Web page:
Socioeconomic status is a measure of an individual’s or family’s economic and social position based on education, income, and occupation. It is such a strong predictor of health that an assessment of the health of Chicago would be incomplete without consideration of the socioeconomic status of its residents. This section will present data on measures related to socioeconomic status. These include measures of income (median family and median household income, and poverty levels), and measures associated with income status (educational level and employment levels).
Many research studies have found that a higher level of educational attainment is a strong predictor of access to economic and healthcare resources. The variation in educational attainment may contribute to the differences in access and utilization of health care among different social groups. Figure 10 shows that in 2009, males and females had approximately the same level of achievement at each education level. In 2009, there were racial/ethnic differences in the educational attainment of Chicago residents (fig. 11). Twenty-three percent of Chicago residents had less than a high school diploma or GED. The percentage of Chicago adults with less than a high school diploma or GED was highest for Hispanics/Latinos (43%) and lowest among Whites (7%). The percentage of Black adults with some college or an associate’s degree was approximately two times higher than Hispanic/Latino and White adults.
The percentage of White adults who had attained a bachelor’s degree or higher was three times higher than the percentage of Blacks and nearly five times higher than Hispanic/Latino adults. More than 50% of Asian adults in living in Chicago had a bachelor’s degree or higher.
In 2009, 70% of males and 66% of females ages 16–64 were employed full time (fig. 12).
In 2009, 64% of the nondisabled population ages 18–64 was employed, compared with 19% of the disabled population (fig. 13).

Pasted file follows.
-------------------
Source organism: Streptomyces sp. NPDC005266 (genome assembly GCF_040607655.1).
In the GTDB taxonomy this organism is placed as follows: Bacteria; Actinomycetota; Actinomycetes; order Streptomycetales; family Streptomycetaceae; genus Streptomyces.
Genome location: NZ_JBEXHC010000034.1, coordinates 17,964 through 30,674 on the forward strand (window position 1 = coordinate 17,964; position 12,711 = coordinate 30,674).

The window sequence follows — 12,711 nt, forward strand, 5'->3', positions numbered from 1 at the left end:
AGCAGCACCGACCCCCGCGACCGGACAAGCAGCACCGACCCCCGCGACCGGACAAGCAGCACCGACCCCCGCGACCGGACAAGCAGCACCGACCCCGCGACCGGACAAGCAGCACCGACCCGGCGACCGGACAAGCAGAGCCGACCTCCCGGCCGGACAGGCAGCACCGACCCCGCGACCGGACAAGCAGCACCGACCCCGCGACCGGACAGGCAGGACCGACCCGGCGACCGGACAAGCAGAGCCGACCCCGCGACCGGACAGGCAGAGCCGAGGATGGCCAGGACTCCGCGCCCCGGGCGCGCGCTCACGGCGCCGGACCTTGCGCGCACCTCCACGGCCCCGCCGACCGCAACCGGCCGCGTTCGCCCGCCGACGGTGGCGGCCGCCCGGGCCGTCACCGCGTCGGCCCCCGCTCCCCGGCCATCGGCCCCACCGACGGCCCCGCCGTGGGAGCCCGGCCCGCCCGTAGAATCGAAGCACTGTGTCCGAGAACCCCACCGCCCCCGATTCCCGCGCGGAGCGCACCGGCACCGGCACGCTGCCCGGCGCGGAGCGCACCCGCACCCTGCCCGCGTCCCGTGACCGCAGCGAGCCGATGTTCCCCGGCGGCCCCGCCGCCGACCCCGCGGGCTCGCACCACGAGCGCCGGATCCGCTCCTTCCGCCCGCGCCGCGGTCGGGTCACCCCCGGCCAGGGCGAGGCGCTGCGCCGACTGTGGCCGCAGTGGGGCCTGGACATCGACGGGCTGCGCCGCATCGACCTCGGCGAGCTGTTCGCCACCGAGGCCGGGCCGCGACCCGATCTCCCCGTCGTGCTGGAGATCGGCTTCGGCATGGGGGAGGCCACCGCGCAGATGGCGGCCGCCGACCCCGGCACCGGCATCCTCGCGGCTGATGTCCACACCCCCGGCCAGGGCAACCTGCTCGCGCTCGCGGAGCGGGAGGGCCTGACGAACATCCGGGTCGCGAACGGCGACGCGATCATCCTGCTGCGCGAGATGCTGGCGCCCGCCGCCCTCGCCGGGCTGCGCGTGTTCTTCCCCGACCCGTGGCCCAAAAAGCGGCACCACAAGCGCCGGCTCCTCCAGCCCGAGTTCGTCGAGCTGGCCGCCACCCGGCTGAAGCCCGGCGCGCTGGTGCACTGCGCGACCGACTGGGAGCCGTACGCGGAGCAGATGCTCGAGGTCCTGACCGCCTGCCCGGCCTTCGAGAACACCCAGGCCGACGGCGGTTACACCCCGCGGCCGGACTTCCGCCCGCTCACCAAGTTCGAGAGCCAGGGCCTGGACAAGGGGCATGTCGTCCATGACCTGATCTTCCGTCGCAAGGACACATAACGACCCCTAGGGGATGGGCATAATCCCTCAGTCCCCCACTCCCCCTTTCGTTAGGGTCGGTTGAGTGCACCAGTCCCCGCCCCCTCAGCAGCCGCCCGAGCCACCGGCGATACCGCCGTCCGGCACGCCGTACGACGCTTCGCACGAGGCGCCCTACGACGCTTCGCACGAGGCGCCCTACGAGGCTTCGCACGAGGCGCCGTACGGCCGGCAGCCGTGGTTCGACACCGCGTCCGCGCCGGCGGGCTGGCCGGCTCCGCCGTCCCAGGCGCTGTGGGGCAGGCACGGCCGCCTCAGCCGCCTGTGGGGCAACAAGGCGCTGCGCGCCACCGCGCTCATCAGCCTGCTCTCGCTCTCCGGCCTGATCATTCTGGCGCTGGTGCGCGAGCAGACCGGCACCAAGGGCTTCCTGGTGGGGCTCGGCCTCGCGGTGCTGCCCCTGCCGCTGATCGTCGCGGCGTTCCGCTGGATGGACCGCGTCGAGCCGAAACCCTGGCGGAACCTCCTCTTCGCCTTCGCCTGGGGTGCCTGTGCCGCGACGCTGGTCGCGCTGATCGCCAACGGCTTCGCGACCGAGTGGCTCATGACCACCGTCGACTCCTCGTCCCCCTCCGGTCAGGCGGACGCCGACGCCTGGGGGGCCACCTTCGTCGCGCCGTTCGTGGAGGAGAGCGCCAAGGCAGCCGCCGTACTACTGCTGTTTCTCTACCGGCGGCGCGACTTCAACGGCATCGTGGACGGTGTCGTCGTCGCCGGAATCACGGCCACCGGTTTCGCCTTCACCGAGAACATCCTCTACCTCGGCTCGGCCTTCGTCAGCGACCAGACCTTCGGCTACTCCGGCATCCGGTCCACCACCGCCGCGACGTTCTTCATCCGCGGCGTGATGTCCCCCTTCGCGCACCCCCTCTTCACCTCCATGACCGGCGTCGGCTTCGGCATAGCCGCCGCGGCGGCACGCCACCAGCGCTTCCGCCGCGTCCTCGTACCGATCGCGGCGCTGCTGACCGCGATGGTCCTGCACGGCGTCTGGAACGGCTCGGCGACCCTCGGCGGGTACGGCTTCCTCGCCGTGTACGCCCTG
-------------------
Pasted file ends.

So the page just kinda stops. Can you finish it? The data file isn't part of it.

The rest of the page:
In 2009, Whites had a lower unemployment rate compared with residents other racial/ethnic groups (fig. 14). The unemployment rate among Blacks was almost three times the rate among Whites. The rate among Hispanics/Latinos was more than 1.5 times the rate among White males.
In 2009, median annual household income for Chicago ($45,734) was less than the national median household income ($ 50,221) (fig. 15). The per capita household income ($27,138) was greater than the national per capita household income ($26,409) (for both indicators, the difference between Chicago and the U.S. is statistically significant).
Figure 16 illustrates the five-year trend in median annual household income. Between 2005 and 2009, the overall median annual household income of Chicago residents increased by 11% to $45,734. Differences in the median annual household incomes were observed when stratified by race/ethinicity. White residents had a substantially higher median annual household income in comparison to Asian, Black, and Hispanic/Latino residents. The median income for African American and Hispanic/Latino households is significantly lower than for the city as whole.
In 2009, the median annual household income for Asian residents was $54,482; for Black residents $28,725; for Hispanic/Latino residents $39,461; and for White residents $63,625. The decline in median household income across all racial/ethnic groups in 2009 can be attributed to the economic downturn.